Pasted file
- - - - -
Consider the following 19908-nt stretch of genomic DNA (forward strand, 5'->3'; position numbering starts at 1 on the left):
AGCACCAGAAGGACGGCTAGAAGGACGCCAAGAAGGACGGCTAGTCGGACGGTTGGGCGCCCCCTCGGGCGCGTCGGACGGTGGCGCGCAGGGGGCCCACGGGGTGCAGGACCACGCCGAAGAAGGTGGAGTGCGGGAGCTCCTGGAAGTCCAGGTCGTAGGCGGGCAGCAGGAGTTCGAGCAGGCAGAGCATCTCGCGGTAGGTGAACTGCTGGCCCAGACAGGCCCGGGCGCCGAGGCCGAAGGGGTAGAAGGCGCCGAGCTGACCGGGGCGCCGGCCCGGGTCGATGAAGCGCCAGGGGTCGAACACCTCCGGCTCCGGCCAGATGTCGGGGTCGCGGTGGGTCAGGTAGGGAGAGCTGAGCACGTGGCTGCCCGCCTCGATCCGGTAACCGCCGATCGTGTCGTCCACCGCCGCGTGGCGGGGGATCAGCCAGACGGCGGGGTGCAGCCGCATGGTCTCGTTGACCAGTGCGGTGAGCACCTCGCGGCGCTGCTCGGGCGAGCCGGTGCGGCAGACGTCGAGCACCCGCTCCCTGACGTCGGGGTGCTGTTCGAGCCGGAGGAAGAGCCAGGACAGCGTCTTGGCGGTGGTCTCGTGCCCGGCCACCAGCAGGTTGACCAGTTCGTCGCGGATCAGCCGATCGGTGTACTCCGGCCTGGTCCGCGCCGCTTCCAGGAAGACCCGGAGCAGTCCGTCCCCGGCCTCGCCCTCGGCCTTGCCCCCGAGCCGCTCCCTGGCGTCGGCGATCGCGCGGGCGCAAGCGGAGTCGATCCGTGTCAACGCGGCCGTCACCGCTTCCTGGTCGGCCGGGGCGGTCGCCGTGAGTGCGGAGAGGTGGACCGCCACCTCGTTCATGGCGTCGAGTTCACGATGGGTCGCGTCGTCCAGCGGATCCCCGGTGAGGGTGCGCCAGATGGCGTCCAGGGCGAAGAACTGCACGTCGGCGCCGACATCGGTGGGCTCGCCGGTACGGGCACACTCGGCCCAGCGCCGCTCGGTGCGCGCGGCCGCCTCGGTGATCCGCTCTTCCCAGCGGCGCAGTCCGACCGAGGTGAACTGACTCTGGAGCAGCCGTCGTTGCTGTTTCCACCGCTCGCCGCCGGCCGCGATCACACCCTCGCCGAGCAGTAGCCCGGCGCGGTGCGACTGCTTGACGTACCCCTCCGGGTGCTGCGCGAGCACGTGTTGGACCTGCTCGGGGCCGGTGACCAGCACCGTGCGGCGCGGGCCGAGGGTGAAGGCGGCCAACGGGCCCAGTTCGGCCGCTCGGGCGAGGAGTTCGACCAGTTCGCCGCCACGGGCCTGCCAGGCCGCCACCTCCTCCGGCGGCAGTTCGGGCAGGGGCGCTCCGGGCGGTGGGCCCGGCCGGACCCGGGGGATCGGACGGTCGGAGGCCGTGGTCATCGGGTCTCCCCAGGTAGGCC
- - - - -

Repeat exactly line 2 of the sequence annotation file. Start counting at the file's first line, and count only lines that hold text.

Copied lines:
AGCACCAGAAGGACGGCTAGAAGGACGCCAAGAAGGACGGCTAGTCGGACGGTTGGGCGCCCCCTCGGGCGCGTCGGACGGTGGCGCGCAGGGGGCCCACGGGGTGCAGGACCACGCCGAAGAAGGTGGAGTGCGGGAGCTCCTGGAAGTCCAGGTCGTAGGCGGGCAGCAGGAGTTCGAGCAGGCAGAGCATCTCGCGGTAGGTGAACTGCTGGCCCAGACAGGCCCGGGCGCCGAGGCCGAAGGGGTAGAAGGCGCCGAGCTGACCGGGGCGCCGGCCCGGGTCGATGAAGCGCCAGGGGTCGAACACCTCCGGCTCCGGCCAGATGTCGGGGTCGCGGTGGGTCAGGTAGGGAGAGCTGAGCACGTGGCTGCCCGCCTCGATCCGGTAACCGCCGATCGTGTCGTCCACCGCCGCGTGGCGGGGGATCAGCCAGACGGCGGGGTGCAGCCGCATGGTCTCGTTGACCAGTGCGGTGAGCACCTCGCGGCGCTGCTCGGGCGAGCCGGTGCGGCAGACGTCGAGCACCCGCTCCCTGACGTCGGGGTGCTGTTCGAGCCGGAGGAAGAGCCAGGACAGCGTCTTGGCGGTGGTCTCGTGCCCGGCCACCAGCAGGTTGACCAGTTCGTCGCGGATCAGCCGATCGGTGTACTCCGGCCTGGTCCGCGCCGCTTCCAGGAAGACCCGGAGCAGTCCGTCCCCGGCCTCGCCCTCGGCCTTGCCCCCGAGCCGCTCCCTGGCGTCGGCGATCGCGCGGGCGCAAGCGGAGTCGATCCGTGTCAACGCGGCCGTCACCGCTTCCTGGTCGGCCGGGGCGGTCGCCGTGAGTGCGGAGAGGTGGACCGCCACCTCGTTCATGGCGTCGAGTTCACGATGGGTCGCGTCGTCCAGCGGATCCCCGGTGAGGGTGCGCCAGATGGCGTCCAGGGCGAAGAACTGCACGTCGGCGCCGACATCGGTGGGCTCGCCGGTACGGGCACACTCGGCCCAGCGCCGCTCGGTGCGCGCGGCCGCCTCGGTGATCCGCTCTTCCCAGCGGCGCAGTCCGACCGAGGTGAACTGACTCTGGAGCAGCCGTCGTTGCTGTTTCCACCGCTCGCCGCCGGCCGCGATCACACCCTCGCCGAGCAGTAGCCCGGCGCGGTGCGACTGCTTGACGTACCCCTCCGGGTGCTGCGCGAGCACGTGTTGGACCTGCTCGGGGCCGGTGACCAGCACCGTGCGGCGCGGGCCGAGGGTGAAGGCGGCCAACGGGCCCAGTTCGGCCGCTCGGGCGAGGAGTTCGACCAGTTCGCCGCCACGGGCCTGCCAGGCCGCCACCTCCTCCGGCGGCAGTTCGGGCAGGGGCGCTCCGGGCGGTGGGCCCGGCCGGACCCGGGGGATCGGACGGTCGGAGGCCGTGGTCATCGGGTCTCCCCAGGTAGGCC